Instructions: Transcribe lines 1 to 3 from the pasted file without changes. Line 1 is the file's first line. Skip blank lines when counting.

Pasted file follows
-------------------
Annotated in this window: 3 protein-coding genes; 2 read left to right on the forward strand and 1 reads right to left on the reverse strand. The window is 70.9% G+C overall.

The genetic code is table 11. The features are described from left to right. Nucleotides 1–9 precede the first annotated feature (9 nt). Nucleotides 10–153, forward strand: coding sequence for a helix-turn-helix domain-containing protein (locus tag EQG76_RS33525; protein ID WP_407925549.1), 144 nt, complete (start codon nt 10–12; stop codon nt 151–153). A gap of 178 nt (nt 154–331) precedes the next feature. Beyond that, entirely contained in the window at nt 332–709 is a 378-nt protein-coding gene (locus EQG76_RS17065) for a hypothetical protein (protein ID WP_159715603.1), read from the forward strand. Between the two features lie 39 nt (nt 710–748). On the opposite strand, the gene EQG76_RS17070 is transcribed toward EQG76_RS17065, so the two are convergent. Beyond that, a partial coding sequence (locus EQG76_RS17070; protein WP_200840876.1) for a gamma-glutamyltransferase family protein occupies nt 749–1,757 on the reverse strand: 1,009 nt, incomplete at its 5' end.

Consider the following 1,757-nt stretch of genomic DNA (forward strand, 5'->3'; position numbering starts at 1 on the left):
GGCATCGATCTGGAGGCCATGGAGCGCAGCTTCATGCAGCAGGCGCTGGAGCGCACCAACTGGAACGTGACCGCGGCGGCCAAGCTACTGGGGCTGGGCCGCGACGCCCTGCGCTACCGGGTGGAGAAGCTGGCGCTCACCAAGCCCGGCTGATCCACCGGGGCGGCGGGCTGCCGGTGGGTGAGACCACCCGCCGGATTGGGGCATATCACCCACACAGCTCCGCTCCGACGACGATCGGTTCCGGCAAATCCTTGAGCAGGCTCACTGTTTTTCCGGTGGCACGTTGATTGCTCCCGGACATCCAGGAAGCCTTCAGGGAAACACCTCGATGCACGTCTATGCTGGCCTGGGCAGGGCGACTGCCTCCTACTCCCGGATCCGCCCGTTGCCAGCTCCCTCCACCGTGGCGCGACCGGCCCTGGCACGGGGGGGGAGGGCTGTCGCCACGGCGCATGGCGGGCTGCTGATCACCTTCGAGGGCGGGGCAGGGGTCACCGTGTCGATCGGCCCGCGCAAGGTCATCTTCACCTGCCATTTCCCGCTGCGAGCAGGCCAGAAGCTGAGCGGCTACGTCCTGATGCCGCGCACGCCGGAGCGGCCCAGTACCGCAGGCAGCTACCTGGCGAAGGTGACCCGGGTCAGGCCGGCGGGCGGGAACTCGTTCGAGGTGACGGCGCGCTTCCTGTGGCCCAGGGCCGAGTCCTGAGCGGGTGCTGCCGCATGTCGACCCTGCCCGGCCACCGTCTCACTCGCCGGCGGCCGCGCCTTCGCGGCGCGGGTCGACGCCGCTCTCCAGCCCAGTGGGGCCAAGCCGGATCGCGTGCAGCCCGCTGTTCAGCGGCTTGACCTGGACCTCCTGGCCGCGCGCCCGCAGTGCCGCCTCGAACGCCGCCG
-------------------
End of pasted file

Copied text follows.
Annotated in this window: 3 protein-coding genes; 2 read left to right on the forward strand and 1 reads right to left on the reverse strand. The window is 70.9% G+C overall.

The genetic code is table 11. The features are described from left to right. Nucleotides 1–9 precede the first annotated feature (9 nt). Nucleotides 10–153, forward strand: coding sequence for a helix-turn-helix domain-containing protein (locus tag EQG76_RS33525; protein ID WP_407925549.1), 144 nt, complete (start codon nt 10–12; stop codon nt 151–153). A gap of 178 nt (nt 154–331) precedes the next feature. Beyond that, entirely contained in the window at nt 332–709 is a 378-nt protein-coding gene (locus EQG76_RS17065) for a hypothetical protein (protein ID WP_159715603.1), read from the forward strand. Between the two features lie 39 nt (nt 710–748). On the opposite strand, the gene EQG76_RS17070 is transcribed toward EQG76_RS17065, so the two are convergent. Beyond that, a partial coding sequence (locus EQG76_RS17070; protein WP_200840876.1) for a gamma-glutamyltransferase family protein occupies nt 749–1,757 on the reverse strand: 1,009 nt, incomplete at its 5' end.

Consider the following 1,757-nt stretch of genomic DNA (forward strand, 5'->3'; position numbering starts at 1 on the left):